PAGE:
Confluence of Factors May Impede Nuclear Deal

Confluence of Factors May Impede Nuclear Deal
Confluence of Factors May Impede Nuclear Deal

In a recent article published by the Hill, the writer says Iran and the West need to work harder than ever to reach a settlement over Tehran’s nuclear program as “a confluence of factors” makes the window of opportunity to conclude a deal very brief.

Ellie Maruyama, who is a research associate with Energy, Environment and Security Program at Center for a New American Security, wrote, “The hardest stage of negotiations between these powers is occurring now, ahead of the March 1 deadline for a framework deal,” adding, “Iran and the West need to work harder than ever to reach a resolution.

“However, perpetual extension of negotiations is not politically or economically feasible. A confluence of factors—insufficient economic relief, (critics) in the US Congress and Iran, and ambitions of certain P5+1 members (the five permanent members of the UN Security Council plus Germany)—makes the window of opportunity to conclude a deal very brief.”

The Hill is well-known for its focus on US policy, politics and election campaigns and is read by many US lawmakers and officials in the White House.    

“Under the current interim deal, economic relief is insufficient to satisfy Iran in the long term. In conjunction with low oil prices, President Hassan Rouhani’s promise to improve Iran’s economy would be compromised by a long-term continuation of the interim agreement,” she noted.

Tehran and the six major powers (the United Stated, France, Britain, Russia, China and Germany) last November failed for a second time to meet a self-imposed deadline to reach a comprehensive settlement to the long-running dispute over Tehran’s nuclear work and decided to extend the negotiations on a final deal for seven more months until June 30.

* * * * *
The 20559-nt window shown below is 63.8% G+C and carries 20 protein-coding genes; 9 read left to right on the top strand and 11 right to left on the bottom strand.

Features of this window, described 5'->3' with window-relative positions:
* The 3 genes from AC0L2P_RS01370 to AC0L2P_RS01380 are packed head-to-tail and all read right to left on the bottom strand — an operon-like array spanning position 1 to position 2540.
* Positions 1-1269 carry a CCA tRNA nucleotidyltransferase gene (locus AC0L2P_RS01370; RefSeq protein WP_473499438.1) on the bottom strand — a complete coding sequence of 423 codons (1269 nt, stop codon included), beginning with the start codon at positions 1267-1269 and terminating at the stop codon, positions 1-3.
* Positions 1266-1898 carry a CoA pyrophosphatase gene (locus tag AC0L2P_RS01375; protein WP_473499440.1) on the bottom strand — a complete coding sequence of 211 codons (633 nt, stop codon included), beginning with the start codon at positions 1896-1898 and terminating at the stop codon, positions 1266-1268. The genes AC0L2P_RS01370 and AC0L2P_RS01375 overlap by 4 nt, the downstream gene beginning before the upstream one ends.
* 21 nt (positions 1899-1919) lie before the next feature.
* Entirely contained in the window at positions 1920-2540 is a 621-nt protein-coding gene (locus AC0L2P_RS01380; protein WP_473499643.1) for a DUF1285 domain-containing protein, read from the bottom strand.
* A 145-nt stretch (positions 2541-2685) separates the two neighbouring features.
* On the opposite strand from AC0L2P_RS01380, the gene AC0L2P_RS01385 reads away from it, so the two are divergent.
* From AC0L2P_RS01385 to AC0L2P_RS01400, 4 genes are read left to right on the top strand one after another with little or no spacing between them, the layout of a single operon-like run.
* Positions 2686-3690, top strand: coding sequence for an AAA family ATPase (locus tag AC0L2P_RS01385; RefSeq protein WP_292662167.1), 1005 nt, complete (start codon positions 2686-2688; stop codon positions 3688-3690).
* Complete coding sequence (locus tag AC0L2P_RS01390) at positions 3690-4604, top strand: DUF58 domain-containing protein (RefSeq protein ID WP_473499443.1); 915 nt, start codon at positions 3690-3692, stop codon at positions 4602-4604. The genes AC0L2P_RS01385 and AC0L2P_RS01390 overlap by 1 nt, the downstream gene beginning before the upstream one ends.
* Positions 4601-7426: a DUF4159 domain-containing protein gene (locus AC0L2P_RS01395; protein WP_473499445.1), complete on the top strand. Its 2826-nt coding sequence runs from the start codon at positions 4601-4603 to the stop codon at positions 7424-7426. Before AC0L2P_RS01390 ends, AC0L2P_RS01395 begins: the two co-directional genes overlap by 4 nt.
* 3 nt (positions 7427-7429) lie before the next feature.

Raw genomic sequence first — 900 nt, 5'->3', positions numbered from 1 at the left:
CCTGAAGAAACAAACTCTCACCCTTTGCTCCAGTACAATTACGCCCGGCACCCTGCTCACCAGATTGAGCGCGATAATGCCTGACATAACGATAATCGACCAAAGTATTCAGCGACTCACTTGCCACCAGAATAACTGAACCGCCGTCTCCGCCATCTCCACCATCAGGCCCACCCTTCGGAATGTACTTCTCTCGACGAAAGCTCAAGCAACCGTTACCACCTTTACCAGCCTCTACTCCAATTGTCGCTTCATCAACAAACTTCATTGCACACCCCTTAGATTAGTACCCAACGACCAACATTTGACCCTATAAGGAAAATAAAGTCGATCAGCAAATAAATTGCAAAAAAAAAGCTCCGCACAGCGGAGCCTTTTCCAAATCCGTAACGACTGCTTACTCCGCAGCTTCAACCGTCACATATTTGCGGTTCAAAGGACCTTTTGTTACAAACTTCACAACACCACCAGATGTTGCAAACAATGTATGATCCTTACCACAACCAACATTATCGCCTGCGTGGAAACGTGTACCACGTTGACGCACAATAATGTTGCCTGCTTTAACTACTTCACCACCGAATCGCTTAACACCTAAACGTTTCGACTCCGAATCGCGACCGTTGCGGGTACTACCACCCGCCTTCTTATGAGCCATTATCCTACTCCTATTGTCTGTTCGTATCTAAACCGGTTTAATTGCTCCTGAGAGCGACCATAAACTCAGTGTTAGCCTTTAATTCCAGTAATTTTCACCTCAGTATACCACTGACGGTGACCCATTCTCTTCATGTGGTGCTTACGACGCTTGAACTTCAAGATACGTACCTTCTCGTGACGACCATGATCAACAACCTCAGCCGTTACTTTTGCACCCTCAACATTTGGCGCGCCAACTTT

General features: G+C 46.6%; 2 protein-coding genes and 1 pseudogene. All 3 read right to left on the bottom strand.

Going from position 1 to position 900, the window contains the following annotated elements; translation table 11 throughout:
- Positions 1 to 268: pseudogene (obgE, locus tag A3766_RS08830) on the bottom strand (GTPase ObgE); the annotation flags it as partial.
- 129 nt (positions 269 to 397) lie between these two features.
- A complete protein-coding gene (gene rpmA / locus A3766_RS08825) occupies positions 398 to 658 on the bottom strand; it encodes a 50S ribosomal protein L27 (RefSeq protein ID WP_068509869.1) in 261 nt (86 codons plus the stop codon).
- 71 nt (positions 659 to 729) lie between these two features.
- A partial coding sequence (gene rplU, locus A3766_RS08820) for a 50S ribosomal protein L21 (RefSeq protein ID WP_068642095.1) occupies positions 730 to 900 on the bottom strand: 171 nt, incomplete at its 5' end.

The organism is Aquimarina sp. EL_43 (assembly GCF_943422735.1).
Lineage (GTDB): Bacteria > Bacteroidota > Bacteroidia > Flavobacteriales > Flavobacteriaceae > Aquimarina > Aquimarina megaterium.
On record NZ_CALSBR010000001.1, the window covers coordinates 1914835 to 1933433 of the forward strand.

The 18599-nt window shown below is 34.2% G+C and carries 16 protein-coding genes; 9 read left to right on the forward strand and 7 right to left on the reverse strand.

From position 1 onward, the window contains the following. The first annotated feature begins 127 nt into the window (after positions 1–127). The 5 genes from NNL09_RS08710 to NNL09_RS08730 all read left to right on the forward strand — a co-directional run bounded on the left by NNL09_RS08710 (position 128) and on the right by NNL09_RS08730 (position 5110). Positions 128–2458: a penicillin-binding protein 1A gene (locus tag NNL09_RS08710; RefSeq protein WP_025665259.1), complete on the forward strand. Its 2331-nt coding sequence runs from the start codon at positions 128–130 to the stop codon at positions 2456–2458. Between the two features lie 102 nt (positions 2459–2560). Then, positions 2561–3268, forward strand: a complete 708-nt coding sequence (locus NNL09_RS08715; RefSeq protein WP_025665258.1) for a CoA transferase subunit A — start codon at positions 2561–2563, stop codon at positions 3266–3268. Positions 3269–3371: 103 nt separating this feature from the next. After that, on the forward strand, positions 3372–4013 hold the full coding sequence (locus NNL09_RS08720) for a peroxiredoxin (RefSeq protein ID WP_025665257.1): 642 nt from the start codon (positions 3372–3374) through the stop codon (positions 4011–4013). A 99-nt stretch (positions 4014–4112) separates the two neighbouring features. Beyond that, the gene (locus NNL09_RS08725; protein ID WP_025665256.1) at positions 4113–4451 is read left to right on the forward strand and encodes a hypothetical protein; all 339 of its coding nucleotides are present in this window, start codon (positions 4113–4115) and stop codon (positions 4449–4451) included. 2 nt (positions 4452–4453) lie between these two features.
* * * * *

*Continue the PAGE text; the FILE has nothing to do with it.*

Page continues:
They held a new round of talks in Geneva last month. The next round of the negotiations is scheduled to be held on January 18 in the Swiss city.  Maruyama pointed to the prospect of the US Congress imposing additional sanctions on Iran as another factor that could be a “threat to the conclusion of a final deal.”

She noted, “Unhappy with the current negotiations, members of Congress may impose new sanctions on Iran to urge a more rapid end to its nuclear program.

“Such a scenario would undermine one of the primary motivations that brought Iran to the negotiation table. Any new sanctions by the West would signal to Iran its lack of seriousness in making a deal and the closing of a pathway to economic relief.”

She said, “Internal politics in Iran will also not tolerate the status quo,” adding, “Some (critics) in Iran argue that the P5+1 need the deal more than Iran, which they assert remains strong in the face of punishing sanctions.”

“Iran’s success in affecting regional dynamics today buoys their confidence and emboldens anti-West political leaders. However, if negotiations drag on and promised economic relief does not materialize, (critics’) rhetoric may trump the voice of those who point to Iran’s economic vulnerability and need for a deal.  In the event of such a tilt in Iranian internal politics, the country may stray from nuclear diplomacy.”

 New Sanctions Could Split P5+1

In an editorial published on Saturday, the New York Times also pointed to “doubts” voiced by Leader of the Islamic Revolution Ayatollah Seyyed Ali Khamenei on whether “the enemy” — America — could be trusted to really lift sanctions.

“His (Ayatollah Khamenei’s) skepticism is not unfounded. President Obama has the authority to temporarily ease sanctions on Iran, and he has done that to a limited extent by allowing Iran to receive about $700 million per month in assets frozen abroad under the terms of an interim nuclear agreement that has been in place since November 2013,” the newspaper said.

Under the preliminary nuclear accord with the major powers, which was signed in November 2013 in Geneva, Tehran agreed to temporarily scale down parts of its nuclear activities in exchange for a limited easing of sanctions.

“Even so, the power to permanently lift most sanctions lies with Congress, where many members deeply mistrust Tehran, and Republican leaders have said that new and stronger sanctions are near the top of their to-do list in the new Congress,” the paper added.

“But at this stage it could easily undermine the talks, split the major powers and propel Iran to speed its nuclear development.”